Dwarka (Dwaraka, Dvarka)

Lord Krishna established Dwarka as his capital 5,000 years ago, just after he left Mathura. Lord Krishna spent one hundred years here. Modern-day Dwarka is a small city located at the western tip of the Gujarat peninsula on the Arabian Sea. Dwarka has a climate that is nice in the winter and not too hot in the summer. It is a peaceful place to stay for a few days.

Dwarka is a Saptapuri, one of seven main holy cities. The others are Ayodhya, Mathura, Haridwar, Kashi (Varanasi), Ujjain, and Kanchipuram. It is also one of the four holy dhamas in India, the others being Rameswaram, Puri, and Badrinath. Sanaka Rishi, Marici, Atri, Angira, and other sages are said to have performed penance here.

Archaeological excavations indicate that Dwarka was built on four (some say five) former cities. Much of the present town was submerged by rising sea levels. Marine archaeologist SR Rao discovered a 250kg anchor, indicating that a 120-ton ship may have used this port. There is evidence to suggest that the city was a large port at least as far back as the 15th century BC.

If you are coming to Dwarka for a day trip, you could first visit the Dwarkadhish temple, then take bath in the ocean where it meets the Gomati River, see the Rukmini Temple, and then go for lunch. You could then go to Bet Dwarka to see the temple there, which opens at 5 pm.

Dwarka means door. One of the four original maths (mutts) founded by Sankaracharya is located in Dwarka. Both Ramanujacharya and Madhvacharya came here for pilgrimage.

There is a tour bus run by the Dwarka Darshan office that goes to the various pilgrimage sites outside the city of Dwarka, including the Nageshwar Temple, Patrani Temple, Bet Dwarka, and Gopi­tallava. There are two tours daily, one at 8 am and the other at 2 pm. The tour takes about 5 to 7 hours.

Tickets can be booked at the Dwarka Darshan office or by a local travel agent. You should book the morning tour the day before.

Description of Dwarka 5,000 Years Ago In the Srimad Bhagavatam there is the following description of Dwarka when Narada came to visit Lord Krishna:

“When Narada arrived in Dwarka, he saw that the gardens and parks were full of various flowers of different colors and the orchards were overloaded with a variety of fruits. In the city there were as many as 900,000 great palaces built of first-class marble with gates and doors made of silver. The posts of the houses and palaces were bedecked with jewels such as touchstone, sapphires, and emeralds, and the floors gave off a beautiful luster. The big avenues, crossings, lanes, streets, and also the thresholds of every residential house, were very clean. At regular intervals there were large trees that shaded the avenues so that the sunshine would not bother the passersby.”.

Dwarkadhish Temple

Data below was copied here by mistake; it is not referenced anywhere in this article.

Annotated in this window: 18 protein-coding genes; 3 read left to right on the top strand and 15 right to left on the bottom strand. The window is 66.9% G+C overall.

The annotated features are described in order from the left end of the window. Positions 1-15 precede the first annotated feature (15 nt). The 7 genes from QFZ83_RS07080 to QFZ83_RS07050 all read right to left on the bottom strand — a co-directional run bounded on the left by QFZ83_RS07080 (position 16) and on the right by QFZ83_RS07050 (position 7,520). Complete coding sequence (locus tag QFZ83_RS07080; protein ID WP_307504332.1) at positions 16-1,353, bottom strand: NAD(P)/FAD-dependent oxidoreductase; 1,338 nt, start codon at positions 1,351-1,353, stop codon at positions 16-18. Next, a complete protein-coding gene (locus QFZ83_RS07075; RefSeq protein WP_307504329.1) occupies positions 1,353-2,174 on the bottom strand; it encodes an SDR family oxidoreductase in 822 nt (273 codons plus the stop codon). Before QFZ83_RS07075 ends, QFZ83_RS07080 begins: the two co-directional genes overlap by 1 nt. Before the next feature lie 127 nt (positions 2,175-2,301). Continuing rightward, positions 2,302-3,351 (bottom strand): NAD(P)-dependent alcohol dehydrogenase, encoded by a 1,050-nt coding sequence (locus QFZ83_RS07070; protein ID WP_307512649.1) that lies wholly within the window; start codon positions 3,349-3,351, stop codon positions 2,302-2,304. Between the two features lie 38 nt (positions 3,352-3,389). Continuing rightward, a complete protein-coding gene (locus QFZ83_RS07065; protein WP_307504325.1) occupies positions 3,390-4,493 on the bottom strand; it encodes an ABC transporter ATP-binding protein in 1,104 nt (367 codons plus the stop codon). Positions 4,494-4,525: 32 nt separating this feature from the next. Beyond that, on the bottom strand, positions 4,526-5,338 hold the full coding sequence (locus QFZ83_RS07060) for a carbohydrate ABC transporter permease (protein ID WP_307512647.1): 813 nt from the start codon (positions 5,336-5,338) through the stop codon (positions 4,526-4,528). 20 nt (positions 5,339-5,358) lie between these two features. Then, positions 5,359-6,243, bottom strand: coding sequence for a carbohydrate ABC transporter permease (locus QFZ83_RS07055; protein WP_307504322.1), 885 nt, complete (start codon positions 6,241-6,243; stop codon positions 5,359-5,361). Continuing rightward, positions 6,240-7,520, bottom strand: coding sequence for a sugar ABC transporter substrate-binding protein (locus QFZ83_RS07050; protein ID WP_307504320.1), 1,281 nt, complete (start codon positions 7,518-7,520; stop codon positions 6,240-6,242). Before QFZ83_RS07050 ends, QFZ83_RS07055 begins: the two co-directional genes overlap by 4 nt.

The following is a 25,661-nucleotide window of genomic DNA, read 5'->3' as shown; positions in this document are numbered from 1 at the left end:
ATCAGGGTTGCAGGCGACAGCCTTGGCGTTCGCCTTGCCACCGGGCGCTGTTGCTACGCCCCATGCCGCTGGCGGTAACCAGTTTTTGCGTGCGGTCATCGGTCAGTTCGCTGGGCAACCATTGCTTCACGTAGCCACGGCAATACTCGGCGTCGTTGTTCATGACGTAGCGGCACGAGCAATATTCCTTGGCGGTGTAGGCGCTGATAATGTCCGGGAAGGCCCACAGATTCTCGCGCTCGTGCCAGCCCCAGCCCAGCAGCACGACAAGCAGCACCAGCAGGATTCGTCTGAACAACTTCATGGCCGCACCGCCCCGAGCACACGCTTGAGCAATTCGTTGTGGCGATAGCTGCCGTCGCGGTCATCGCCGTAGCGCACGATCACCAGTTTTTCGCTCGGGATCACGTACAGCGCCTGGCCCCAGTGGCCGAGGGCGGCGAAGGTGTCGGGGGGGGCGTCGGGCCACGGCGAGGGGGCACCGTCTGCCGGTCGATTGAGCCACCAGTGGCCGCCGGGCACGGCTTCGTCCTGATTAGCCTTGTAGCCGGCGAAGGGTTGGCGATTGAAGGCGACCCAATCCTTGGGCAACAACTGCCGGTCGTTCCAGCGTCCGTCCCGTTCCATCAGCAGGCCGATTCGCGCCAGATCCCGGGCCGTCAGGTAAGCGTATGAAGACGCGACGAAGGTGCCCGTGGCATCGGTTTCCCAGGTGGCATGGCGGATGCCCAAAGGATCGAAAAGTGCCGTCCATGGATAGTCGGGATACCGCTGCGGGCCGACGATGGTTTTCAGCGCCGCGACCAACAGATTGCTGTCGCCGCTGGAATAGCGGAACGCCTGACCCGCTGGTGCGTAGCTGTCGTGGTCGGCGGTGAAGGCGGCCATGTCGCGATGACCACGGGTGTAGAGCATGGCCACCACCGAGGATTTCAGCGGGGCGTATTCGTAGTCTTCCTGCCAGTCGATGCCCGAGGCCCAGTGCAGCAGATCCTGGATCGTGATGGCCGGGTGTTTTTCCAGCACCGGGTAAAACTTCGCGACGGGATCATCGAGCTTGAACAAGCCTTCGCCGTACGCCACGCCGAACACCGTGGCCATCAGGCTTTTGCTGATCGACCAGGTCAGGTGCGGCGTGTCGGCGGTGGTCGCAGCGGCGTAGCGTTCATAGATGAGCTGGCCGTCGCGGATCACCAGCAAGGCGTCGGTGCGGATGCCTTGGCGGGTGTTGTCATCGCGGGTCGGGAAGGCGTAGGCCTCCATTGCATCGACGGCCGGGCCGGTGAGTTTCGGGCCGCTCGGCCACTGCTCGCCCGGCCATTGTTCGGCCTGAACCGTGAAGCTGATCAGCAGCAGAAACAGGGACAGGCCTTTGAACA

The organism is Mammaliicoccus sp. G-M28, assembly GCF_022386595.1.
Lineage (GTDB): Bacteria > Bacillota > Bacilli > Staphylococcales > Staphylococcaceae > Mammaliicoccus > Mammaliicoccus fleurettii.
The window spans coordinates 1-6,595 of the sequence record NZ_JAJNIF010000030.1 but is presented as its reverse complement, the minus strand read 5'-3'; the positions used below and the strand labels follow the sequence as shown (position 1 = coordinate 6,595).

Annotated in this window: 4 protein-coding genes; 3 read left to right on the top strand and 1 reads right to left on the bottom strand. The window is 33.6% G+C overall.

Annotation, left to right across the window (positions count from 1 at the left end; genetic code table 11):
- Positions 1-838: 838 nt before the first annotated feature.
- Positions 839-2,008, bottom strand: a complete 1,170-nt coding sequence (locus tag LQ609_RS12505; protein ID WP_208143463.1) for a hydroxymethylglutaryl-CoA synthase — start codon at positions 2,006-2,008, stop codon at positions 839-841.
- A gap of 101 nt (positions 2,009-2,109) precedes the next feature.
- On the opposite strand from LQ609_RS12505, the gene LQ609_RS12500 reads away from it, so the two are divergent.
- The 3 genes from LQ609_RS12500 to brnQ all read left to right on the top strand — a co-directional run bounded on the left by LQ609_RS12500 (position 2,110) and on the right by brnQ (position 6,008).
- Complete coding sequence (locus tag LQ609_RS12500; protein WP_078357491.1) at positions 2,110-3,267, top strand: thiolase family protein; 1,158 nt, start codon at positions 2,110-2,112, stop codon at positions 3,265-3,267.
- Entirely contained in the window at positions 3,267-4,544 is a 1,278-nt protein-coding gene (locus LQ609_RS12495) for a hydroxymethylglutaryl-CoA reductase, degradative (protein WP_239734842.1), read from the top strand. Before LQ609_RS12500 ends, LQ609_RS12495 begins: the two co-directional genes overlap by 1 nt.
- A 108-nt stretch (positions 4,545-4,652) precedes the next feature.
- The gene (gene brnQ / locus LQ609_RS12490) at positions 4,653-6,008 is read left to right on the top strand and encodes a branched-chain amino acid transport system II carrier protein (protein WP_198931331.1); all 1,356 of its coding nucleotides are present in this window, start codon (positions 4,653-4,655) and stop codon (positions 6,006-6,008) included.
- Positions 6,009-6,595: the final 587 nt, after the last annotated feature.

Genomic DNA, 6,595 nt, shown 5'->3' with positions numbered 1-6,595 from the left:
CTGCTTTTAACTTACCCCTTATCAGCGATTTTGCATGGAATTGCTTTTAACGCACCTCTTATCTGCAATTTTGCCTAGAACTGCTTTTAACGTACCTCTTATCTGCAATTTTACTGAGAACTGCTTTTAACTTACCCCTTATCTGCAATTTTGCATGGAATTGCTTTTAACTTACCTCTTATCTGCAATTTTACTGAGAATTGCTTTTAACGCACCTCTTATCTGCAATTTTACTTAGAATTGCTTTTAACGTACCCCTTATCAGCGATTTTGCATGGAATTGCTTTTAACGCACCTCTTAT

In this greatly beautiful city of Dwarka, Lord Krishna had many residential quarters. The architectural plans were made personally by Visvakarma, the engineer of the demigods, and in the construction of the palaces he exhibited all of his talents and ingenuity.

These residential quarters numbered more than 16,000, and a different queen of Lord Krishna resided in each of them. The pillars were made of coral and the ceilings were bedecked with jewels. The walls as well as the arches between the pillars glowed from the decorations of different kinds of sapphires. Throughout the palace there were many canopies made by Visvakarma that were decorated with strings of pearls. The chairs and other furniture were made of ivory, bedecked with gold and diamonds, and jeweled lamps dissipated the darkness within the palace.”

Dwarkadhish Temple
The five-storey 16th century Dwarkadhish temple is located right in the middle of town. Dwarkadish is another name for Lord Krishna, meaning the “Lord of Dwarka.” The temple spire is 70.5m (235 feet) high. From the temple dome waves a 24m (84 ft) long multicolored flag decorated with the symbols of the sun and moon. Lord Krishna’s grandson, Vajranabha, is said to have built the original Dwarkadhish temple over the hari-griha (Lord Krishna’s residential palace). The carvings on the temple are impressive.

The temple sanctum is formed by the Jagat Mandir, or Nija Mandir, which dates back at least 2,500 years. The Jagat Mandir has a tall tower and an audience hall.

The temple has two entrances. The main entrance (north entrance) is called “Moksha Dwara” (Door to Salvation). This entrance leads to the main market. The south entrance is called “Swarga Dwara” (Gate to Heaven).

The main Deity is Lord Dwarkadhish, who is on the center altar. The Deity represents the four-armed form of Vishnu known as Trivikrama. It is said that “Sri Krishna placed all his arts, achievements and properties into Lord Trivikrama,”